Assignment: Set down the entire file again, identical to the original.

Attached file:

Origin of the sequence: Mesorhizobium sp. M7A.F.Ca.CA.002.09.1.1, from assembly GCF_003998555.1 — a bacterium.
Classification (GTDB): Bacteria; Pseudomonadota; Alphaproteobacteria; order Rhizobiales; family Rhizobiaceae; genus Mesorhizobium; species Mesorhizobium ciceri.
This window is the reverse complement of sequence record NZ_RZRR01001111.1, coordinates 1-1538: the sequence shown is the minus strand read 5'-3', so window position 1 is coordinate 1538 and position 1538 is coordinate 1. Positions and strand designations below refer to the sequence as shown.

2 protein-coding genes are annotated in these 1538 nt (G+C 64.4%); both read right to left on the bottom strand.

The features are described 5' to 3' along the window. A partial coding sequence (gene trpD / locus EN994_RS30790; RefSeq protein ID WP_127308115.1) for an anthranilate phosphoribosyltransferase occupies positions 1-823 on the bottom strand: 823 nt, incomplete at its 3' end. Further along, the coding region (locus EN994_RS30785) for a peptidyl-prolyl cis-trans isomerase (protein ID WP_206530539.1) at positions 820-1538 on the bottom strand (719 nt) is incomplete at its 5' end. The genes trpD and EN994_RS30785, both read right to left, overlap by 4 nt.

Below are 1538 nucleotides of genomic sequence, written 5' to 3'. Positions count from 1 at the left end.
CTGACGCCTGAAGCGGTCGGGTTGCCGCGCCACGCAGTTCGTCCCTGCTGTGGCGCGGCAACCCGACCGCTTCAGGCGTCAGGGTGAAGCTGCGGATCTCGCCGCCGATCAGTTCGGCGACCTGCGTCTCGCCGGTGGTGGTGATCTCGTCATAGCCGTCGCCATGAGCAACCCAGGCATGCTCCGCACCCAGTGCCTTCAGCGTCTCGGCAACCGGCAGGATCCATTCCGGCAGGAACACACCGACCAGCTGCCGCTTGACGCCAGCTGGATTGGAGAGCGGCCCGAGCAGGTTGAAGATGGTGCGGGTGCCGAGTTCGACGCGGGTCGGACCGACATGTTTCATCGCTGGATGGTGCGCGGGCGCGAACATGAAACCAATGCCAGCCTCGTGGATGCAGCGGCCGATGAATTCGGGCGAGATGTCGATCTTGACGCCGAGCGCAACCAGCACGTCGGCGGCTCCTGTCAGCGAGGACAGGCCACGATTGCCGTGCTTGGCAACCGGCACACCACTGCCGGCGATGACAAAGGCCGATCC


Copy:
Origin of the sequence: Mesorhizobium sp. M7A.F.Ca.CA.002.09.1.1, from assembly GCF_003998555.1 — a bacterium.
Classification (GTDB): Bacteria; Pseudomonadota; Alphaproteobacteria; order Rhizobiales; family Rhizobiaceae; genus Mesorhizobium; species Mesorhizobium ciceri.
This window is the reverse complement of sequence record NZ_RZRR01001111.1, coordinates 1-1538: the sequence shown is the minus strand read 5'-3', so window position 1 is coordinate 1538 and position 1538 is coordinate 1. Positions and strand designations below refer to the sequence as shown.

2 protein-coding genes are annotated in these 1538 nt (G+C 64.4%); both read right to left on the bottom strand.

The features are described 5' to 3' along the window. A partial coding sequence (gene trpD / locus EN994_RS30790; RefSeq protein ID WP_127308115.1) for an anthranilate phosphoribosyltransferase occupies positions 1-823 on the bottom strand: 823 nt, incomplete at its 3' end. Further along, the coding region (locus EN994_RS30785) for a peptidyl-prolyl cis-trans isomerase (protein ID WP_206530539.1) at positions 820-1538 on the bottom strand (719 nt) is incomplete at its 5' end. The genes trpD and EN994_RS30785, both read right to left, overlap by 4 nt.

Below are 1538 nucleotides of genomic sequence, written 5' to 3'. Positions count from 1 at the left end.
CTGACGCCTGAAGCGGTCGGGTTGCCGCGCCACGCAGTTCGTCCCTGCTGTGGCGCGGCAACCCGACCGCTTCAGGCGTCAGGGTGAAGCTGCGGATCTCGCCGCCGATCAGTTCGGCGACCTGCGTCTCGCCGGTGGTGGTGATCTCGTCATAGCCGTCGCCATGAGCAACCCAGGCATGCTCCGCACCCAGTGCCTTCAGCGTCTCGGCAACCGGCAGGATCCATTCCGGCAGGAACACACCGACCAGCTGCCGCTTGACGCCAGCTGGATTGGAGAGCGGCCCGAGCAGGTTGAAGATGGTGCGGGTGCCGAGTTCGACGCGGGTCGGACCGACATGTTTCATCGCTGGATGGTGCGCGGGCGCGAACATGAAACCAATGCCAGCCTCGTGGATGCAGCGGCCGATGAATTCGGGCGAGATGTCGATCTTGACGCCGAGCGCAACCAGCACGTCGGCGGCTCCTGTCAGCGAGGACAGGCCACGATTGCCGTGCTTGGCAACCGGCACACCACTGCCGGCGATGACAAAGGCCGATCC